Health Highlights: Oct. 19, 201010/19/10
Here are some of the latest health and medical news
developments, compiled by the editors of
NFL Players Will Be Suspended For Illegal Hits
NFL players will be suspended for dangerous and blatant hits
that violate rules, the league announced Tuesday.
The crackdown will begin immediately and suspensions could be
handed out for dodgy hits that occurred last weekend and led to the
decision to start handing out suspensions, the
Associated Press reported. Several of those tackles resulted
Previously, players were either fined or ejected from a game for
illegal hits, especially those that target the head.
"We're certainly concerned," vice president of football operations Ray Anderson told the AP. "The fundamentally old way of wrapping up and tackling seems to have faded away. A lot of the increase is from hits to blow guys up. That has become a more popular way of doing it."
"Yes, we are concerned they are getting away from the fundamentals of tackling, and maybe it has been coached that way. We're going to have to look into talking to our coaches," he said.
Drug Companies Pay Doctors To Promote Their Products
Some doctors are being paid large sums of money by drug
companies to speak to other medical professionals about
pharmaceutical products at company-sponsored and scripted events
across the United States.
For example, a database compiled by the national investigative
news organization ProPublica shows that 11 Illinois physicians each
earned more than $100,000 between January 2009 and June 2010 from
seven drug companies, and another 13 medical providers earned
between $75,000 and $100,000, the
Chicago Tribune reported.
The doctors were paid for taking part in speakers' bureaus and
educational forums. Other doctors made smaller amounts of
Drug companies and the doctors receiving the payments claim that
their goal is to provide physicians with education about how drugs
work and can be used to treat various illnesses. But critics charge
that doctors involved in these programs are compromising their
independence and patient care.
"Let's be honest: The purpose of these talks is to influence doctors to buy a company's drugs," Eric Campbell, an associate professor of health policy at Harvard Medical School, told the Tribune.
Phthalates Found In Wallpapers And Floor Coverings
Many wallpaper and flooring products sold in the United States
contain phthalates, hormone-like chemicals that have been linked to
asthma, birth defects, reproductive changes, learning disabilities,
liver toxicity and cancer, says a nonprofit environmental group
called the Ecology Center.
The Michigan-based organization tested more than 2,000
wallpapers and floor coverings for toxic substances and found that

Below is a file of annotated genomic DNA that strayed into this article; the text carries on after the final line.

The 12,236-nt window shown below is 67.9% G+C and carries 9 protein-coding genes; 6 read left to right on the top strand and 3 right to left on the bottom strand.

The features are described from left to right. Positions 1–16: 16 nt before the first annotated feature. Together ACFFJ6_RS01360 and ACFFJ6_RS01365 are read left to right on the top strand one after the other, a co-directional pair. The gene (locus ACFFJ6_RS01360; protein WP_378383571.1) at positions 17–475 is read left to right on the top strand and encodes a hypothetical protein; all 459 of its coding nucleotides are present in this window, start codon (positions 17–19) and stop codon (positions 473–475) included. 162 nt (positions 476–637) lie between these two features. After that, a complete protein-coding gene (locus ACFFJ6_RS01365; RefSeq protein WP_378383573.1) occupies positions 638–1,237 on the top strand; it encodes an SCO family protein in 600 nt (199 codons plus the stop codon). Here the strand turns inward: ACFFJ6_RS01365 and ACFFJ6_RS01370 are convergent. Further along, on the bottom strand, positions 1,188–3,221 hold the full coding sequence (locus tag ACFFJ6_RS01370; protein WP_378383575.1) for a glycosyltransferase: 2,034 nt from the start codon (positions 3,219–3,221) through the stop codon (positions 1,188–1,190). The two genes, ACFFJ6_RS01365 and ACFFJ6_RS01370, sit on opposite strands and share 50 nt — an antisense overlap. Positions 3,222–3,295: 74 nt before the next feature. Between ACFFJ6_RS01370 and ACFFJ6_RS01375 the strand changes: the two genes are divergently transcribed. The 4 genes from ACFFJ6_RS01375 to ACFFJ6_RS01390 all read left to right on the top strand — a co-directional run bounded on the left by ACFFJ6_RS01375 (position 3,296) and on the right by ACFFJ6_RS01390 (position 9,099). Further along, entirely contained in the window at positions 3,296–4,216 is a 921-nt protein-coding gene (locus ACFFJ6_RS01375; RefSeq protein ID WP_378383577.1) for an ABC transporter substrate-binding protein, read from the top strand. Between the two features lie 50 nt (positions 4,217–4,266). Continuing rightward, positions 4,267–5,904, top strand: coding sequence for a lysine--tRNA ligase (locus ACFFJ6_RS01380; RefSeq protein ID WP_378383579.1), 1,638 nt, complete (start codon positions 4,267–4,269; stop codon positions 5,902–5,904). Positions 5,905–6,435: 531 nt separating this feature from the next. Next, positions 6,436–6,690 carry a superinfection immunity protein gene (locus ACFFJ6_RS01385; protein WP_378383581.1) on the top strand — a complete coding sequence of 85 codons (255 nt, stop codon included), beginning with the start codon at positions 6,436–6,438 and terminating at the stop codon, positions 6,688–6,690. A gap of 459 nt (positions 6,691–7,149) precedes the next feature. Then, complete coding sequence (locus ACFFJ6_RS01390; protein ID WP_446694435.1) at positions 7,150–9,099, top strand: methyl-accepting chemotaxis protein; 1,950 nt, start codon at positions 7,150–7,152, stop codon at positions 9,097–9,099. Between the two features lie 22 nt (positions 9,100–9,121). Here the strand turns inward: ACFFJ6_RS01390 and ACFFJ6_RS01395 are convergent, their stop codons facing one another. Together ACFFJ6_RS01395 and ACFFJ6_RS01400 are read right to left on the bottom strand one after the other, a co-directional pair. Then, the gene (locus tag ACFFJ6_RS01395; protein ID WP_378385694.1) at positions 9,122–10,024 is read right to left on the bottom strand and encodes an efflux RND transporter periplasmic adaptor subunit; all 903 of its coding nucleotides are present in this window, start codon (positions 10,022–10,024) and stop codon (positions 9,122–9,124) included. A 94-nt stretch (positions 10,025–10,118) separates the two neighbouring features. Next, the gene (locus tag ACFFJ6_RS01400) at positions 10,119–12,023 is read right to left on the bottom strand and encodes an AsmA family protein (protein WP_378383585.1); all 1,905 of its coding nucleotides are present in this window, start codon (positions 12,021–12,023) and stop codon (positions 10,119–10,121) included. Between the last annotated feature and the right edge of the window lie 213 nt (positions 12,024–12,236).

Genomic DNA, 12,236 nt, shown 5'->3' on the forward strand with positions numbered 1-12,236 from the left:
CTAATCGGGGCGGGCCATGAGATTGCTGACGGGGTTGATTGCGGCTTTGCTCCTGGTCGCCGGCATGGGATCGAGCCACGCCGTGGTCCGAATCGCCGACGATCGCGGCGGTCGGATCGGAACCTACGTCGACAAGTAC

most of them contained some level of phthalates. Some flooring
contained more than 12 percent phthalates and at least one
contained banned phthalates,
The chemicals were not found in floor coverings made of
hardwood, cork, bamboo and natural linoleum, the Ecology Center
In 2009, Congress banned phthalates from children's toys and
child care products,
FDA OKs Sales by Iowa Egg Farm Involved in Salmonella
One of two farms linked to last summer's nationwide egg
salmonella outbreak and recall will be allowed to start selling
eggs again, says the U.S. Food and Drug Administration.
In a letter dated Oct. 15, the agency told Hillandale Farms of
Hampton, Iowa that it could ship eggs to the table market from
three of its egg-producing houses.
The decision is based on the company's response to inspections
in August, the FDA said. In addition, extensive testing of the
three egg houses has revealed no evidence of Salmonella
contamination. The company said it would begin shipping eggs from
the three egg houses on Oct. 18.
Four other egg houses overseen by HIllandale are undergoing
further testing before the FDA considers allowing egg shipments
from those facilities.
The other egg producer involved in the salmonella outbreak is
still prohibited from shipping eggs. The FDA sent Wright County
Eggs of Iowa a warning letter about the company's failure to
correct sanitation violations, the
Los Angeles Times reported.
Tylenol Maker Announces Another Recall
Complaints of a moldy or musty odor have prompted the recall of
Tylenol 8-hour caplets 50 count in the United States and Puerto
Rico, says McNeil Consumer Healthcare.
The company said it believes the odor is caused by trace amounts
of a chemical called 2,4,6-tribromoanisole and that the "risk of
adverse medical events is remote,"
Consumers can call 1-888-222-6036 or go to McNeil's Web site to
find out how to receive a refund or replacement product, said the
company, which is a subsidiary of Johnson and Johnson.
Unusual odors have forced McNeil to issue several recalls so far
this year of non-prescription pain and cold drugs including
Tylenol, Benadryl and Motrin. The recalls have led to a
Nature's Scenes, Sounds Reduce Pain of Bone Marrow Procedure:
The pain of bone marrow extraction can be eased by showing
patients nature scenes and playing nature sounds such as chirping
birds, trickling water or ribbiting frogs, according to a new
Researchers at Johns Hopkins University in Baltimore tested
these methods on cancer patients undergoing bone marrow aspiration
BBC News reported.
They compared the effects of nature scenes and sounds to city
scenes and sounds. The scenes were painted on hospital bed
curtains. The patients exposed to nature scenes and sounds showed a
significant reduction in pain levels during the bone marrow
procedure, while those exposed to city scenes and sounds had no
The study was published in the September issue of the
Journal of Complementary and Alternative Medicine.
The researchers said the nature scenes and sounds offer a cheap
and easy way of reducing patients' pain,
BBC News reported.
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